Dialogue is handled realistically, where characters don't fly off the handle or get out of hand over jabs, and characters who are actually supposed to be composed are composed. This adds stakes to when someone loses their cool, because that is defined as being so clearly outside of their character. There's a genuine sense of sincerity to the characters which, frankly speaking, is in so very few games that it's almost jarring to see.
This is sort of a double-edged legendary powerful spear, however. Being that the extreme personalities from other games are missing, there's a sense of homogenization in the cast, where, until about halfway through the game, it's kind of hard to have any particular stakes in the characters. The story seems to spin its wheels for a while as it sets up all of the moving parts, as well.
Once it finally catches and gets moving, it becomes extremely interesting, especially given that several key scenes give players input on what course of action to take, but it's easy to lose steam before that happens. For the first half of the game, players are likely to find themselves battling to stay engaged until the plot finally starts to congeal, and once it finally comes to a close, players may not feel completely satisfied, given a few notable plot holes.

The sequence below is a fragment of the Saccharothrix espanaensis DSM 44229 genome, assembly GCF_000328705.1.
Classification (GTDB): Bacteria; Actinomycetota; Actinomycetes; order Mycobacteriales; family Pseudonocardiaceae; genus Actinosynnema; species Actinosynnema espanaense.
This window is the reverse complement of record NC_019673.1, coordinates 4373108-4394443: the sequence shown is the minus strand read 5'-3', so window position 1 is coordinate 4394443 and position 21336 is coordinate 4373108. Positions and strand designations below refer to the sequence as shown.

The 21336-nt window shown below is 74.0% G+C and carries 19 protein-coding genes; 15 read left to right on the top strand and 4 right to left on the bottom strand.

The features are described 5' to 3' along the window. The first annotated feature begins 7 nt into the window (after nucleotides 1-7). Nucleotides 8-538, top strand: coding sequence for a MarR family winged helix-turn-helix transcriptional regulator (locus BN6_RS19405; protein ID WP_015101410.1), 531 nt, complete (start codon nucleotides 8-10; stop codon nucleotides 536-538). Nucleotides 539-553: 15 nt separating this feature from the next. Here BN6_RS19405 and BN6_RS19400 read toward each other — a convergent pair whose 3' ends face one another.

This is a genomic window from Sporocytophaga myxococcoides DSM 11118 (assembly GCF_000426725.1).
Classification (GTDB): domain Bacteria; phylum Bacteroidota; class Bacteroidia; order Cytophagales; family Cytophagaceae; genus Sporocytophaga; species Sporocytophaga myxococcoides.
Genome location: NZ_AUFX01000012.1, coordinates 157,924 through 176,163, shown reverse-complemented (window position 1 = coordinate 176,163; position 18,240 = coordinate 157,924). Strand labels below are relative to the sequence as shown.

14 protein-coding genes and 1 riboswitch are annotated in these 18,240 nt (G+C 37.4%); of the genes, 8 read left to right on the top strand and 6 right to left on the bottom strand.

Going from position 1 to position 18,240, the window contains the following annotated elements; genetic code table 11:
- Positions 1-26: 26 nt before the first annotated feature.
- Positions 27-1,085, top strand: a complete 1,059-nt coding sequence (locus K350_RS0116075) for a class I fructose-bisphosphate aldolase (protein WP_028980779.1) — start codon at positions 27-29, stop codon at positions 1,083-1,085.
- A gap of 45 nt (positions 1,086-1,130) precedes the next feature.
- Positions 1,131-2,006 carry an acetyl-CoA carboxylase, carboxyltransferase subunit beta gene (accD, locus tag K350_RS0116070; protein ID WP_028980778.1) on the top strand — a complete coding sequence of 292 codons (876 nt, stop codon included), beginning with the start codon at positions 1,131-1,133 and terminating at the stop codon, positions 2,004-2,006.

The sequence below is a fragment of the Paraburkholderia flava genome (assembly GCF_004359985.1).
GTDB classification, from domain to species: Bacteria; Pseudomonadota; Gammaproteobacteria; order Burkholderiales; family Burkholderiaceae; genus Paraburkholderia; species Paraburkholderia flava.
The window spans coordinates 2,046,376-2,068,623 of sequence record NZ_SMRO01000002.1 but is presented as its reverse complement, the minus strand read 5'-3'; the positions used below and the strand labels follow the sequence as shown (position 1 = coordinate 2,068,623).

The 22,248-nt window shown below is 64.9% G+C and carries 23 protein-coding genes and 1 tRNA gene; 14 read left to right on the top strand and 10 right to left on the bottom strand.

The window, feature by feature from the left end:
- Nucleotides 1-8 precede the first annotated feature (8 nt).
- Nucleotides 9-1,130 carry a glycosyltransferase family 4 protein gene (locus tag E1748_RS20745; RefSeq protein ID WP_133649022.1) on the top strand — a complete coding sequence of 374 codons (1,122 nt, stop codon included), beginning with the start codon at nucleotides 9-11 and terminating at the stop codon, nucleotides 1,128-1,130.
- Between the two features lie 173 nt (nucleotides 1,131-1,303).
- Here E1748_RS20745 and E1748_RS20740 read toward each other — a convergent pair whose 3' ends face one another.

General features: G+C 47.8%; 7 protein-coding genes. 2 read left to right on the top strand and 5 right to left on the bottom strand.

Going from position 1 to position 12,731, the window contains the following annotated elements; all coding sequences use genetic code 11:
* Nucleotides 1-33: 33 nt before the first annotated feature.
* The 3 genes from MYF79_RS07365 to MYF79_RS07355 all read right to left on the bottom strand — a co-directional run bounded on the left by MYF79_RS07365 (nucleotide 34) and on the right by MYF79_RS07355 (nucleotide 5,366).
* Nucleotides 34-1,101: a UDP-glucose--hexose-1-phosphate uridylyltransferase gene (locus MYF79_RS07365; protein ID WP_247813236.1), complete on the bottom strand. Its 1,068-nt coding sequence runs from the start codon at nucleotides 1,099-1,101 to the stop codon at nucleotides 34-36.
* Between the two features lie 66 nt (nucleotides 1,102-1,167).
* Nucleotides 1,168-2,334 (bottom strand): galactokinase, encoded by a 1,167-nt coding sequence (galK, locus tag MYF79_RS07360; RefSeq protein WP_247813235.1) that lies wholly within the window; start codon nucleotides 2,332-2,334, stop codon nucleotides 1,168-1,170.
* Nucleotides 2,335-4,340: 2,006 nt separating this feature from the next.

Speaking of battling, that's a thing in Gungnir. Gameplay comes in two stages: Preparation and combat. Preparation occurs between missions, allowing players to restock on items, regear their troops, and gather entirely new troops. The "Camp" option, which occurs after certain points in the story where having an influx of volunteers would be appropriate, allows players an offering of some random team members that can be hired on for free.
Conversely, one could go to the Guild where, with a certain amount of money, mercenaries can be hired. If a weapon is put down with the money, only characters who can use that type of weapon will appear. The bizarre issue with this is that the characters have no equipment, but the weapon you put down to hire them is gone forever, so it creates a weird conundrum. Alchemy allows players to upgrade weapons by breaking down other items into crystals, or by gathering crystals by attacking them in battlefields. Each subsequent level decreases the odds of success on the next upgrade attempt, while increasing the cost to attempt it. Ultimately, it's not a particularly innovative system, but it is fairly tried and true.
The combat portion is reasonably straightforward, though with a pretty significant level of depth. Players choose an "Ace," which, if defeated, is an automatic defeat. Fortunately, though, the Ace also grants wait bonuses to certain classes, so a good choice of an Ace can benefit the team overall. Afterwards, there is a standard tactics-style unit placement menu. Movement is based on weight. The more weight a player has, the more wait time their actions cause them to accrue. At a wait time of four or less, characters can act without any ostensible penalty, but at five or more, a certain amount will be removed from their maximum HP.